Sadly our dad isn’t here all the time. He works abroad and, when he isn’t actually at work, he is often off (abroad again) on some course or other. Obviously when he is here he has our undivided attention, and our mum’s undivided attention, 24/7. We love the way he takes over our training when he is at home. “No, you have a bit of a lie in and I’ll feed the animals, no problem.” And mum comes downstairs at around 8 am or thereabouts to five of us on the sofas, the telly on full blast and dad with a coffee and a guilty-ish grin and we are all licking our lips, thinking ‘Thank you for the breakfast treats, dad, a few bits of fruit tart, Hobnobs, pain au raisin or croissant with butter and black cherry jam never did a heartbeat’s harm to a dog or two ….’ and the two wee bairns are sitting there (on the floor because they are too small, legs too short and stumpy as yet to jump onto a sofa) thinking, ‘We’ve landed on our paws here.’
At about 9 am mum might say, “You didn’t give the bairns any chocolate, did you? No bits of anything potentially dangerous to dogs? Have you fed the cats as well? Did you remember the chickens and Ronnie? And the goldfish?” Usually the answer is in the negative, except for the chocolate bit, and off she goes to feed the rest of the animals.
Our mum is always busy, although she never gets around to filling all the empty jars she stores, ever hopeful, with jams and chutneys and pickles and things. We admit to taking up a lot of her time but it is happy time. She works in our little biblio, she translates and interprets and makes telephone calls and arranges electricians and plumbers and medical appointments for friends or folk who call her, she finds homes for needy animals, she will drive a long way to help some person or some animal needing someone willing to jump into a car and drive a long way for them. She is busy sometimes as well cursing puppies for refusing to wee in the rain and preferring to plant puppy puddles inside our kitchen or our sitting room or our dining room.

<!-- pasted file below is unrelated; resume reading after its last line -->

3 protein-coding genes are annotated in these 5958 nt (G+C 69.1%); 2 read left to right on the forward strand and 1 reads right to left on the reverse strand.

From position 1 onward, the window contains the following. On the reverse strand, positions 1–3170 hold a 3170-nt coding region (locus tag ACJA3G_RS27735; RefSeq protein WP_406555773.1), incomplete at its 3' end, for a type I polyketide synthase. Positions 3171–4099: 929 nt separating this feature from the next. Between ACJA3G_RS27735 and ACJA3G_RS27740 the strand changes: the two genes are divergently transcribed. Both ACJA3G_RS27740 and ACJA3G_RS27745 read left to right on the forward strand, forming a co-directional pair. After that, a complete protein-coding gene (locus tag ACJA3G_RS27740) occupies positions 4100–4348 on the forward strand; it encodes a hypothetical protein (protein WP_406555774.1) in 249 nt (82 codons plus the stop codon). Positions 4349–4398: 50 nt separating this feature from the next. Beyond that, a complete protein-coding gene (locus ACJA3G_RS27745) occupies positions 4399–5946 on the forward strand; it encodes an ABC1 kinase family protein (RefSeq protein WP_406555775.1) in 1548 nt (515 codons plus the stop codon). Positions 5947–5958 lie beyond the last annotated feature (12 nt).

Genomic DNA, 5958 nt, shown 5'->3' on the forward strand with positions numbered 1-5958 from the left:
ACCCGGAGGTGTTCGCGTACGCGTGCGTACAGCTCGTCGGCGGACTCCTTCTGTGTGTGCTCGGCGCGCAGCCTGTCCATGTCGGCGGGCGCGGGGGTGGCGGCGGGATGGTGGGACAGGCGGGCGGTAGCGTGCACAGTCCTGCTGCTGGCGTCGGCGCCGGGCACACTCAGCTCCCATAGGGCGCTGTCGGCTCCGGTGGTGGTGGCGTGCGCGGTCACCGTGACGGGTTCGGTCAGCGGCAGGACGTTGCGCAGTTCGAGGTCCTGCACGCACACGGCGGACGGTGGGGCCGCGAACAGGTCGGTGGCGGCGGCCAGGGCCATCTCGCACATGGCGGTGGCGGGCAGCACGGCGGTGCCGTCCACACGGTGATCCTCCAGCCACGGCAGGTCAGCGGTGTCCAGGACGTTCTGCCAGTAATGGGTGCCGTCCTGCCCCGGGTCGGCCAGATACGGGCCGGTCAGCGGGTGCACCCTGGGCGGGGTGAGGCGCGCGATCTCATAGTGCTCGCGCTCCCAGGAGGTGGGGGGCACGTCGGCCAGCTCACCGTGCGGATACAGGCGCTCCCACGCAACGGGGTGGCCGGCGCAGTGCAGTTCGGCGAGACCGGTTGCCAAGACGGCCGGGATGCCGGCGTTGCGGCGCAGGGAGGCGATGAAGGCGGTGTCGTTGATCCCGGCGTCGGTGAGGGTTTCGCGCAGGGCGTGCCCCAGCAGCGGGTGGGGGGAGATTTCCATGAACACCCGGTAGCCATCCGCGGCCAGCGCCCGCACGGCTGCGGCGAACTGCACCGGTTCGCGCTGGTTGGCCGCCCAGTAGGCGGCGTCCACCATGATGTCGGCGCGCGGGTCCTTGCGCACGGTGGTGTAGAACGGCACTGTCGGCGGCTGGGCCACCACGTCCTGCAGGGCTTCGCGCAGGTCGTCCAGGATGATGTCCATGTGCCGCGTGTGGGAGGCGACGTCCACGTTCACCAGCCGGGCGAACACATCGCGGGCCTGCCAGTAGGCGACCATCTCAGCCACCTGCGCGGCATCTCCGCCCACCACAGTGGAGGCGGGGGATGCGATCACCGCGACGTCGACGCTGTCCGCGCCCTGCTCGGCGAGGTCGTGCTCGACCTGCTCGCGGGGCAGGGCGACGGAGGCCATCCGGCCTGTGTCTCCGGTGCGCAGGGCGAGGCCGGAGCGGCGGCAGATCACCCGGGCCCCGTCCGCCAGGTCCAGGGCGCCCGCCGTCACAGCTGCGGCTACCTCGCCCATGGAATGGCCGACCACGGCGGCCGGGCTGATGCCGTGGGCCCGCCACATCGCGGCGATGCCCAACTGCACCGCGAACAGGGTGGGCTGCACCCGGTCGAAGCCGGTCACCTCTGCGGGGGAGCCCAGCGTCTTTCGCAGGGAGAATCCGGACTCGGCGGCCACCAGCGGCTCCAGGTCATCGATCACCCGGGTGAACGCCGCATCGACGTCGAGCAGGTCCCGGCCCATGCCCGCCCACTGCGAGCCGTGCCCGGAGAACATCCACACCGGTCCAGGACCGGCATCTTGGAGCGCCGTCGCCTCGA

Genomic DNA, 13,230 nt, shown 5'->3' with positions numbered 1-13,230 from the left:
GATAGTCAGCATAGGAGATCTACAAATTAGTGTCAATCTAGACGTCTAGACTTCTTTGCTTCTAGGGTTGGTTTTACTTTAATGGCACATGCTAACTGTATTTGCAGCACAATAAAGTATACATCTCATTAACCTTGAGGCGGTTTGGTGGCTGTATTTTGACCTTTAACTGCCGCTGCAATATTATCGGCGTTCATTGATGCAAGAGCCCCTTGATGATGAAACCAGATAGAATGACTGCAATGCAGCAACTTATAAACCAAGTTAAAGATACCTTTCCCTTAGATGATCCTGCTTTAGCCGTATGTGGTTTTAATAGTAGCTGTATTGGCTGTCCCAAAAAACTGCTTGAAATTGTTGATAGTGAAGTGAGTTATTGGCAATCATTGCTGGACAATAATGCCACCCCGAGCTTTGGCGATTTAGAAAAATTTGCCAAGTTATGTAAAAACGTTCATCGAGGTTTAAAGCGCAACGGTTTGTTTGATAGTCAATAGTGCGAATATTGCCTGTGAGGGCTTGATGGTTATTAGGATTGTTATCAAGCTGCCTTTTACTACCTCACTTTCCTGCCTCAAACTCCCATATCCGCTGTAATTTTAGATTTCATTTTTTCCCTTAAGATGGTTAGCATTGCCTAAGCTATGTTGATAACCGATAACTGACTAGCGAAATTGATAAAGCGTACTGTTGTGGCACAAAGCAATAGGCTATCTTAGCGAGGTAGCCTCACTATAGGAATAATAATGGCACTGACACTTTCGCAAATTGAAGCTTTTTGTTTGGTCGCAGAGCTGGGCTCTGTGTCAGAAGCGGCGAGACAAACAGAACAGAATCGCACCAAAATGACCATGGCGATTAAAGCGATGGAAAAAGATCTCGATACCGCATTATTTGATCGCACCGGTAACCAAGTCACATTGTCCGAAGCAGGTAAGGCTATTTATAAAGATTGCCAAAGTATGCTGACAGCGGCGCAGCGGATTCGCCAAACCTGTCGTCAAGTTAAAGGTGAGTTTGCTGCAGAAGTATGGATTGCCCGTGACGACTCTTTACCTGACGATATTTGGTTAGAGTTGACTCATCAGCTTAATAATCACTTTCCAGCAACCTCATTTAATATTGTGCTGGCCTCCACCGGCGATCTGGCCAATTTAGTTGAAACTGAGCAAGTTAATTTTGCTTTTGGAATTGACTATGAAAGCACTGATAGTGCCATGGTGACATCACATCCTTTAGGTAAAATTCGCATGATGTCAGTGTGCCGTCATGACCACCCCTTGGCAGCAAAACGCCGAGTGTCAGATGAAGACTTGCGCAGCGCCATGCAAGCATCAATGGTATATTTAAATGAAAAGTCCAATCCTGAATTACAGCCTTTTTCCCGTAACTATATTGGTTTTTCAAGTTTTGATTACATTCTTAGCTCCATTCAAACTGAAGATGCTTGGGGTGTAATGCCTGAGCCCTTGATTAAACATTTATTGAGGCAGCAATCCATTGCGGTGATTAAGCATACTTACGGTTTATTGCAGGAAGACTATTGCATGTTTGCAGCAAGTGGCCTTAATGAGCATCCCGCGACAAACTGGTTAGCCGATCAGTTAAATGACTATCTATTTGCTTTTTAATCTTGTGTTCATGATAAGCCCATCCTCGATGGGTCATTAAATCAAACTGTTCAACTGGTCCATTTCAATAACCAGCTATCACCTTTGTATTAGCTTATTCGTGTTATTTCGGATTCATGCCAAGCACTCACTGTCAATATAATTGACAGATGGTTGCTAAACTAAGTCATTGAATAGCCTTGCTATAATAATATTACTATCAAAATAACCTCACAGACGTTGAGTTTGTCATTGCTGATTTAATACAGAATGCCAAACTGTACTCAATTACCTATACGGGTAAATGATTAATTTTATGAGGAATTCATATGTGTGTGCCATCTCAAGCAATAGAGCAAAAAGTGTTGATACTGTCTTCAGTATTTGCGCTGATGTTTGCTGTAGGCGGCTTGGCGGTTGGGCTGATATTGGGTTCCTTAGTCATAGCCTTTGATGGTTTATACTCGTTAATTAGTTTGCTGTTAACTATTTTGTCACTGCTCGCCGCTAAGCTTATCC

Our dad isn’t here just now and this is what our mum did today. She is the mouse and she was playing.
She sorted all the animals out - fed, watered, happy, safe – and went shopping for the ingredients to make soup. Some of the ingredients popped up out of her potager and some didn’t. She fretted about our old girl Kira and translated some paperwork for a friend while fretting. She lit the woodburner in the dining room so that we could all lie down and relax while she translated. She played with us and laughed when midget runt Ruby fell into our paddling pool, full of rain water, but the rain had stopped for a wee while so the rest of us stayed dry. She lit the woodburner in the sitting room for a couple of hours in front of the telly and we all trooped in. Kira can’t jump onto a sofa any more so mum lifted her up and sat down next to her. This is their conversation, nose to nose. Our mum and our Kira, adopted nearly 14 years ago.
Do you remember being the frisbee-catching champion in our village for seven years running? Do you remember jumping off bridges and into Lake District tarns and swimming for hours chasing sticks in the water? Do you remember running away that time your dad and I had a terrible row and shouted so loud that you took off down Seamill Lane and hid behind a big black bin and I came after you and found you and it took me ages to persuade you to come home? Do you remember all the times I arrived home with some other poor dog and you just sighed and accepted it and never made a fuss? Do you remember how I relied on you to train the new bairns? And me telling you that there could never be another dog in our family who isn’t just as perfect as you are and that you must do a good job of training them? Do you remember how we sleep downstairs in your nana’s bedroom sometimes when your dad is away because I can’t manage to lift you up the stairs but I can manage to lift you on to an old French bed (more or less a double) and you and I just lie there quietly together and you never move, nor make a sound, until it is time to wake up and get on with it all again? Do you remember how much you love things with motors and how you jump about with excitement when a lawnmower or a stone or wood cutting saw is started up? Do you remember spending hours in some garage or other with your dad while he tries to get some engine or motor going?
That’s what the mouse did today. She had a very long and very important chat with our old girl, Kira. And Kira remembers all of it, but not the bit about her lumps and bumps and her arthritis and her white bits that used to be black and her eyes that aren’t as great as they used to be although she can still manage to catch those special Kira balls that mum throws.